I was relying on Tessa to prepare Mateo emotionally and physically for school. So to realize that it would just be me solo mode, it was stressing making me stress hard. And in a way I didn’t know how to handle my sadness, it’s weird to admit but I just didn’t want him to go to school and was thinking of excuses that could justify him NOT going to school. Not just missing the first day, but delaying him going for another year or so. I didn’t want other peoples kids messing up my kid. I have come to realize that this is a toxic thought bred from fear and control.
Now this is going to sound really strange but a thought came into my mind that was foreign with my current process of thinking. I became attentive to it right away and it was this, “I understand how you feel. Imagine my heart when Jesus went to earth. Look at all he went through and look at what came out of his life. Imagine what my heart was towards mankind as my son was beaten, tortured, mocked and hung on a cross.” Immediately I thought of Jesus saying, “Father, forgive them for they do not know what they are doing,” as he was hanging on the cross (Luke 23:34). I think Jesus sensed anger and sorrow, and said what he said because what Father wouldn’t be angry and sad? Please don’t turn this into a theological spin where I’m saying that God has limits or that He struggled with fear or that God couldn’t save Jesus from a horrible death… no, no, no– to me it was a simple message, that God, the Father, can relate to me as a father.
Being a loving and releasing father, to me, means that I'm making my heart vulnerable to the good and/or poor decisions that my child can make or other people can make that can effect my child, either loving or unloving. Strangely, this process led me to a place of comfort and dependency on the Holy Spirit in my son’s life more than ever. If Jesus suffered through diverse temptations (Heb. 4:15) and went through ugliness that can come out of mankind and the fallen nature of the world, and he had the Holy Spirit and counsel of his Father, then I can have hope for my son! By no means am I taking this as a message to abdicate my responsibilities as a father. If anything, I recognize the need to become a worthy teacher and counselor to my son, to emulate and nurture that kind of relationship, and when the time comes, he can see that I am someone he can reach out to and speak with when things in life weigh too heavy on his mind and heart.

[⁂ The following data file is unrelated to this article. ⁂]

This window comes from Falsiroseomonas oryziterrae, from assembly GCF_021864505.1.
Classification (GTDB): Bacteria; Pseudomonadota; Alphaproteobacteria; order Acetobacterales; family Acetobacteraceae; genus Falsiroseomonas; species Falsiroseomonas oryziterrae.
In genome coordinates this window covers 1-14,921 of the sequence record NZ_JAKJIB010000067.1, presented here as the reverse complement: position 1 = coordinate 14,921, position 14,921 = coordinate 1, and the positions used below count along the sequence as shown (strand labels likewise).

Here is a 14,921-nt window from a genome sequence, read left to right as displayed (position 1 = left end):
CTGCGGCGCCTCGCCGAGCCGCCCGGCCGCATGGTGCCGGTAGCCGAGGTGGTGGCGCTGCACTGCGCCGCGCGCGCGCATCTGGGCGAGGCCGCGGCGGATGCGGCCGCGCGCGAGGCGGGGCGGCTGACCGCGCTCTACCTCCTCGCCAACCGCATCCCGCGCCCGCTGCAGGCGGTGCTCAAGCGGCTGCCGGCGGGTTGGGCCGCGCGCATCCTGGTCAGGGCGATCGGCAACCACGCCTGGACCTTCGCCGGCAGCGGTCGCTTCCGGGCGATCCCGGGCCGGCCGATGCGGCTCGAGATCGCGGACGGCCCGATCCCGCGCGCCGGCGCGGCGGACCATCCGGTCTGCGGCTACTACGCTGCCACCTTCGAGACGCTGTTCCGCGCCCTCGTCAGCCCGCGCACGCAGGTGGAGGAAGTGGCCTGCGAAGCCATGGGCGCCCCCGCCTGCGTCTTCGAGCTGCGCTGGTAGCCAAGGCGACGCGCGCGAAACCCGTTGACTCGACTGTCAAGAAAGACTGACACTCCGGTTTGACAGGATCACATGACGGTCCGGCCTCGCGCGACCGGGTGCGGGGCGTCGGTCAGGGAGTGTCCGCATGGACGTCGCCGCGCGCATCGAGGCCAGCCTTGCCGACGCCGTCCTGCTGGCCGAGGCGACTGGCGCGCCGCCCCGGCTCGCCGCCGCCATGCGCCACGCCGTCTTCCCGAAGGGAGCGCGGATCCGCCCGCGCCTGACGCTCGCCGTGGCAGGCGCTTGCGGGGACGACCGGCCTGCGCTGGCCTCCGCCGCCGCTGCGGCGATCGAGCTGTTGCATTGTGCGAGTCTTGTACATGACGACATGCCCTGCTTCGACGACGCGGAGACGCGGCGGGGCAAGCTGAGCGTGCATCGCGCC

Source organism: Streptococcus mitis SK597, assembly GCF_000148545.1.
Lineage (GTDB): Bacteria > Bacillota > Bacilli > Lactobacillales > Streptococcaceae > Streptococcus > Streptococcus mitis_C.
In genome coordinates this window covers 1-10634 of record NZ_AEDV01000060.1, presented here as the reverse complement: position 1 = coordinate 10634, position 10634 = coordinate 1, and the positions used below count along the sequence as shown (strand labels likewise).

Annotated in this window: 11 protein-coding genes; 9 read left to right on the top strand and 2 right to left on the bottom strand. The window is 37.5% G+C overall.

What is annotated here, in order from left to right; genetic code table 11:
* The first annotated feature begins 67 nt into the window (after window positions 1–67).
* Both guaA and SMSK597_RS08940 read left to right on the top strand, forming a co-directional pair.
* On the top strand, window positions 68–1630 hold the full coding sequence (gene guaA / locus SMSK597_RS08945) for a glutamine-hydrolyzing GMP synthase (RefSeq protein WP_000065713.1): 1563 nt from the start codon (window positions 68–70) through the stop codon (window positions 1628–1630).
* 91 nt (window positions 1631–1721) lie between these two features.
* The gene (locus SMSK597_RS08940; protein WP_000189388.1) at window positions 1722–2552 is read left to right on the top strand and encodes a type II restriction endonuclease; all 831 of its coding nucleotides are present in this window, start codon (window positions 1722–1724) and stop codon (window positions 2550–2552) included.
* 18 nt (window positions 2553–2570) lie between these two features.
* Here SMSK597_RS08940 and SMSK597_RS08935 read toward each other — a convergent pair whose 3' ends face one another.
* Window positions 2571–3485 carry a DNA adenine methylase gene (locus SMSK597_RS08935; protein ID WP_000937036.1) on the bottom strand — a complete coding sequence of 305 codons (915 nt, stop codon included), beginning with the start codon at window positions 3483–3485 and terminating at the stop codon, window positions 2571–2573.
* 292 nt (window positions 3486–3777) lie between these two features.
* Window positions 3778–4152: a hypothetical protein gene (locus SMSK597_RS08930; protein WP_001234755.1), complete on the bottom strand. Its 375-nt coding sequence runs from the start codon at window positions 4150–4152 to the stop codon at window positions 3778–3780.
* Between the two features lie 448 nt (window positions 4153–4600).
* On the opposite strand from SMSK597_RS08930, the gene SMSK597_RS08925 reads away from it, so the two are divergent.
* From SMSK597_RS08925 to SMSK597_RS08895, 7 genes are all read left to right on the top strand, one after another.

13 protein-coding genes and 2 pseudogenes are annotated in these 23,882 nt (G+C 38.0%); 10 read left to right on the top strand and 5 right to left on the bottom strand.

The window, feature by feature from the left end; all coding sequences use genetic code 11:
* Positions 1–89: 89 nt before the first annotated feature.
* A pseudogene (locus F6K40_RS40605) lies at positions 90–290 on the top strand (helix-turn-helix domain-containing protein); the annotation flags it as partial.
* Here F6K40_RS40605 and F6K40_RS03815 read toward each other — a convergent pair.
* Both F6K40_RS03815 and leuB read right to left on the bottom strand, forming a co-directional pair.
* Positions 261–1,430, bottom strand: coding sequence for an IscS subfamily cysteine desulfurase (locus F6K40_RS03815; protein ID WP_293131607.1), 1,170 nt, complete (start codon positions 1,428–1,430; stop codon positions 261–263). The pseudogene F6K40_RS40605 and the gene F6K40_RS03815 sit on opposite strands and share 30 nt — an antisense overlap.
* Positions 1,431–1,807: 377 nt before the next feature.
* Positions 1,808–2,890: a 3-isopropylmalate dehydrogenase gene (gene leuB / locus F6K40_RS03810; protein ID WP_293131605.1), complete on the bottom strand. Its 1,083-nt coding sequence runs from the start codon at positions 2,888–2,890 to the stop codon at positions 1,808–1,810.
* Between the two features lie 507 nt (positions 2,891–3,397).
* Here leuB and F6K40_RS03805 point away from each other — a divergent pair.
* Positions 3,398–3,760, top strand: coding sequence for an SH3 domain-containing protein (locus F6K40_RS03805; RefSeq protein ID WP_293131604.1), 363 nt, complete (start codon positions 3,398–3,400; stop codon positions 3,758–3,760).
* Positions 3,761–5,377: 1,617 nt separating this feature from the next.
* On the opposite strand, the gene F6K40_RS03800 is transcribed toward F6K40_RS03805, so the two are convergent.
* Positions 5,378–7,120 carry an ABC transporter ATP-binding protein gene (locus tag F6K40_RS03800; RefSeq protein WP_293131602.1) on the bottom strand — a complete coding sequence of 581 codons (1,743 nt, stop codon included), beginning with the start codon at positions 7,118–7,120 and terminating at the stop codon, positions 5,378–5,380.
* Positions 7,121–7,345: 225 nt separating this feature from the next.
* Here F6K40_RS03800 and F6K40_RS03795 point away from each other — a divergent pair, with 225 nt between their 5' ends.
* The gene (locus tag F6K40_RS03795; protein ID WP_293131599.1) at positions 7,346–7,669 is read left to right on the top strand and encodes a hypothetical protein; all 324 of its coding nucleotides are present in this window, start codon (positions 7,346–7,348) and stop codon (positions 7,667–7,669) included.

This gave me a unique perspective to step back when I need to, so that Mateo can move forward and have opportunities to make his own choices amidst the multitude of possibilities. So yeah, I did have a few tears and talked about it with God a few days before taking Mateo to school. Just a good time confronting my own insecurities while Tessa was away. I’m sure this will be something that I will have to re-learn time and again through Mateo’s different stages of life (going to elementary school, high school, going on a field trip, getting a girlfriend, etc.). Overall, I learned how to put my trust in God in a new way and to see his Father Heart in an enriching lens.
By the way, when I took Mateo to school he was crying when I dropped him off and when I returned to pick him up he was laughing saying, “daddy, I had SO MUCH FUN!” He really did shout those last three words over and over again. Now, it’s only been two weeks and he doesn’t cry when I drop him off and even get’s excited when we talk about school. He talks about his play time and friends that he made with so much joy. For now, I'm deeply encouraged!
This was taken right when I came to pick him up after his first day of school and he shared with enthusiasm how much fun he had!